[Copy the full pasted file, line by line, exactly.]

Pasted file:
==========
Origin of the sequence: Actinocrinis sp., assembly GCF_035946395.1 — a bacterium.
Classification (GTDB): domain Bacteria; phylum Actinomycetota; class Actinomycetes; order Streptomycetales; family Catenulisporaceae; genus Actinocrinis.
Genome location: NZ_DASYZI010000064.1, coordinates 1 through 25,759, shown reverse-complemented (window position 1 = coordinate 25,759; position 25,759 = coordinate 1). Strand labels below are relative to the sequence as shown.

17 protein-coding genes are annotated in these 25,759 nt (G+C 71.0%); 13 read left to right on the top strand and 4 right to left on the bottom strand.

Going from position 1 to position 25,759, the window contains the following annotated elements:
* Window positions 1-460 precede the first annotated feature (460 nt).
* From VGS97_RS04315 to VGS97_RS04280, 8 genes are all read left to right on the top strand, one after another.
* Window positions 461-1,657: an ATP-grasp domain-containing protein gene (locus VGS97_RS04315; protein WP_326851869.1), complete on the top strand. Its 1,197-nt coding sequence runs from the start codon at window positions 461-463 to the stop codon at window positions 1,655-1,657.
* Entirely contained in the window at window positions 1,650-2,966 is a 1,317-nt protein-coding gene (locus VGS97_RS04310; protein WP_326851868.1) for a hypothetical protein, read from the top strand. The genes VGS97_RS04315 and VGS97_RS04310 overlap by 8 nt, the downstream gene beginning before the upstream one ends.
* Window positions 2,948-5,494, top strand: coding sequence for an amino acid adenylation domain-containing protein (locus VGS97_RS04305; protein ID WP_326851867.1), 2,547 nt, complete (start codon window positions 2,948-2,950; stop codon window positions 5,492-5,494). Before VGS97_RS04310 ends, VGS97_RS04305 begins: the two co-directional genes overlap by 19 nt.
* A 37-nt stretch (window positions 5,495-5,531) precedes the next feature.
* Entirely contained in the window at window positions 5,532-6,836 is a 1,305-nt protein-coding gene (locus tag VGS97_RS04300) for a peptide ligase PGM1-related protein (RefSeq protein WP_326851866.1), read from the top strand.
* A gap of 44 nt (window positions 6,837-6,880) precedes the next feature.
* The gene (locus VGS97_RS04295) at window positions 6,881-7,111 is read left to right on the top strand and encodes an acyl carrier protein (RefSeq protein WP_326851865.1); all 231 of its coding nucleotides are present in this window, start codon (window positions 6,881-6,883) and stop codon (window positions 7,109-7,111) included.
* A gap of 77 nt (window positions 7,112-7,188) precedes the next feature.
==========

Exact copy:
Origin of the sequence: Actinocrinis sp., assembly GCF_035946395.1 — a bacterium.
Classification (GTDB): domain Bacteria; phylum Actinomycetota; class Actinomycetes; order Streptomycetales; family Catenulisporaceae; genus Actinocrinis.
Genome location: NZ_DASYZI010000064.1, coordinates 1 through 25,759, shown reverse-complemented (window position 1 = coordinate 25,759; position 25,759 = coordinate 1). Strand labels below are relative to the sequence as shown.

17 protein-coding genes are annotated in these 25,759 nt (G+C 71.0%); 13 read left to right on the top strand and 4 right to left on the bottom strand.

Going from position 1 to position 25,759, the window contains the following annotated elements:
* Window positions 1-460 precede the first annotated feature (460 nt).
* From VGS97_RS04315 to VGS97_RS04280, 8 genes are all read left to right on the top strand, one after another.
* Window positions 461-1,657: an ATP-grasp domain-containing protein gene (locus VGS97_RS04315; protein WP_326851869.1), complete on the top strand. Its 1,197-nt coding sequence runs from the start codon at window positions 461-463 to the stop codon at window positions 1,655-1,657.
* Entirely contained in the window at window positions 1,650-2,966 is a 1,317-nt protein-coding gene (locus VGS97_RS04310; protein WP_326851868.1) for a hypothetical protein, read from the top strand. The genes VGS97_RS04315 and VGS97_RS04310 overlap by 8 nt, the downstream gene beginning before the upstream one ends.
* Window positions 2,948-5,494, top strand: coding sequence for an amino acid adenylation domain-containing protein (locus VGS97_RS04305; protein ID WP_326851867.1), 2,547 nt, complete (start codon window positions 2,948-2,950; stop codon window positions 5,492-5,494). Before VGS97_RS04310 ends, VGS97_RS04305 begins: the two co-directional genes overlap by 19 nt.
* A 37-nt stretch (window positions 5,495-5,531) precedes the next feature.
* Entirely contained in the window at window positions 5,532-6,836 is a 1,305-nt protein-coding gene (locus tag VGS97_RS04300) for a peptide ligase PGM1-related protein (RefSeq protein WP_326851866.1), read from the top strand.
* A gap of 44 nt (window positions 6,837-6,880) precedes the next feature.
* The gene (locus VGS97_RS04295) at window positions 6,881-7,111 is read left to right on the top strand and encodes an acyl carrier protein (RefSeq protein WP_326851865.1); all 231 of its coding nucleotides are present in this window, start codon (window positions 6,881-6,883) and stop codon (window positions 7,109-7,111) included.
* A gap of 77 nt (window positions 7,112-7,188) precedes the next feature.